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Amazon’s new grocery store will let you pick items off shelves and walk out without paying

The company calls it Amazon Go.

Jason Del Rey has been a business journalist for 15 years and has covered Amazon, Walmart, and the e-commerce industry for the last decade. He was a senior correspondent at Vox.

Eighteen months ago, Recode spotted an Amazon patent that laid out the company’s vision for a new type of retail store with no lines and no cashiers. Today, Amazon confirmed they are working on such a project.

Called Amazon Go, the store will allow Amazon customers to shop for grocery staples, prepared meals and sandwiches, and then walk right out without stopping to pay at a cashier or kiosk. Customers need only to scan their phone using the new Amazon Go app on the way into the store, and their Amazon account will be charged for items taken.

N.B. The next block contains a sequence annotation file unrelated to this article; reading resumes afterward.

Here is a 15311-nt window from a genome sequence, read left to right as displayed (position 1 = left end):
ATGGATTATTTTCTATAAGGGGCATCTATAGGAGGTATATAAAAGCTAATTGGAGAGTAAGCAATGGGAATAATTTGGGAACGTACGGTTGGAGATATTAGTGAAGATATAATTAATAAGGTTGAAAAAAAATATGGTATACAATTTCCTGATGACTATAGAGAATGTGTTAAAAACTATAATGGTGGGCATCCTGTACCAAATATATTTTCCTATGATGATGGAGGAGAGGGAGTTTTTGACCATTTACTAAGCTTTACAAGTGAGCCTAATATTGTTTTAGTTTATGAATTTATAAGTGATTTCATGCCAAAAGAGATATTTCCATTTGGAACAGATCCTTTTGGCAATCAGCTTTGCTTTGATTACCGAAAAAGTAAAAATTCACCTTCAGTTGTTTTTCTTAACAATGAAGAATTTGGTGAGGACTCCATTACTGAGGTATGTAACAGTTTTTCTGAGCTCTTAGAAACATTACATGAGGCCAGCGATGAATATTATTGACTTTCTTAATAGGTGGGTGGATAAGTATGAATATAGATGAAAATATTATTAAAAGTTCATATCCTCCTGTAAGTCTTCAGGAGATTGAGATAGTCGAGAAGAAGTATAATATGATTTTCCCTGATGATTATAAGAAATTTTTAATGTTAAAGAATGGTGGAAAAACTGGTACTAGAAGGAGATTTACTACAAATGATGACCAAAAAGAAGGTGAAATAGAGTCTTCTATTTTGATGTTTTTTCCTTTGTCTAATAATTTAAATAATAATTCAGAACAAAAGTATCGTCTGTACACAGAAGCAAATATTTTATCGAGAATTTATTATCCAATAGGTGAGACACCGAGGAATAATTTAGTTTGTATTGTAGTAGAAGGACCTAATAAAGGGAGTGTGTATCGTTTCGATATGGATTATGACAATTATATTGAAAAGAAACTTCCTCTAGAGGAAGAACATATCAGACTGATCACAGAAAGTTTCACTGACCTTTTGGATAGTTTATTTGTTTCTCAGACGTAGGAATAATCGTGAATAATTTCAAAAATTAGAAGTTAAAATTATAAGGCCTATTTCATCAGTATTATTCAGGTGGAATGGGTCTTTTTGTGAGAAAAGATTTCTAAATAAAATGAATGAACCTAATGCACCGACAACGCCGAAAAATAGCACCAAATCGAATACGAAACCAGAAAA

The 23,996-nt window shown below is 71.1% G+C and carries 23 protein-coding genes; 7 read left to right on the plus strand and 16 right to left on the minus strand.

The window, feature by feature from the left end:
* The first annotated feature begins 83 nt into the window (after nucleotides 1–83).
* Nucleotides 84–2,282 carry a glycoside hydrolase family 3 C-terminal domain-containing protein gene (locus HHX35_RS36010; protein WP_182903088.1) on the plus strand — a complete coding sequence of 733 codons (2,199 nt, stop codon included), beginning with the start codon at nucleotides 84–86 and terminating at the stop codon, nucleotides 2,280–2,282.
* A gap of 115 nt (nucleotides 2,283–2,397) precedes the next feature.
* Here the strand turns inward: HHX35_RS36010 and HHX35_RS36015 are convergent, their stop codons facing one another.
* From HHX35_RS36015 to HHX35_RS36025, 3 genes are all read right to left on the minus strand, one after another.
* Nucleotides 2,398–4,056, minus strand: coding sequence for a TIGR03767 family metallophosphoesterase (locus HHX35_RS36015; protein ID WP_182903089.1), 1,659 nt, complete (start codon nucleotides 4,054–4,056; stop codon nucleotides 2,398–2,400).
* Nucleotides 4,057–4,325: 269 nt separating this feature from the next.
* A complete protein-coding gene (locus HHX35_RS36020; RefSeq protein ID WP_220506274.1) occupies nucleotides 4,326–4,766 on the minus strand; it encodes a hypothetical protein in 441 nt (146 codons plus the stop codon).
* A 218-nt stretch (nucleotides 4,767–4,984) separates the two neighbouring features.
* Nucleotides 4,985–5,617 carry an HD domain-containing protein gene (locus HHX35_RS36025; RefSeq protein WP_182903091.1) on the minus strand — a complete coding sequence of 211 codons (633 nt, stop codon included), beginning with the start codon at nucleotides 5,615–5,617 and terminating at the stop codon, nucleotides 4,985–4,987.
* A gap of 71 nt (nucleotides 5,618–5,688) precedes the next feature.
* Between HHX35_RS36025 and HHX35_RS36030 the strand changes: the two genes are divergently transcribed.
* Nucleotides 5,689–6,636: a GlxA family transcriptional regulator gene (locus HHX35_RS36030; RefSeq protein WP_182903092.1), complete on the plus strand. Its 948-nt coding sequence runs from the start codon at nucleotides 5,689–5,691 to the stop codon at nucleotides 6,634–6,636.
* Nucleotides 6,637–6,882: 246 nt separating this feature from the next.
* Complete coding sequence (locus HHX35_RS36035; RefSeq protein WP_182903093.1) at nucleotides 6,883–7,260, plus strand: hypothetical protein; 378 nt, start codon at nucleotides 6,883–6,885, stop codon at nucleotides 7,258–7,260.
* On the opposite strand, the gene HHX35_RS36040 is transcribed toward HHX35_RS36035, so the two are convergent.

Sources previously told Recode that such a secret project was being run by Steve Kessel, a longtime Amazonian who once led the Amazon Kindle launch and who was close with CEO Jeff Bezos. The team working on Go has been experimenting with these ideas for as long as four years.

Amazon says it is using a combination of AI, computer vision and data pulled from multiple sensors to allow customers to only be charged for the stuff they grab. It'll be interesting to see how good Amazon is at stopping theft and fraud in these new stores.

The computer vision part seems to indicate that there are cameras being used to track you in the store, which some shoppers could find off-putting. The original Amazon patent described such an environment, but a spokeswoman did not respond to a question about cameras.

The first Amazon Go location is at 2131 Seventh Avenue in Seattle, Amazon’s home town. It will open early next year.

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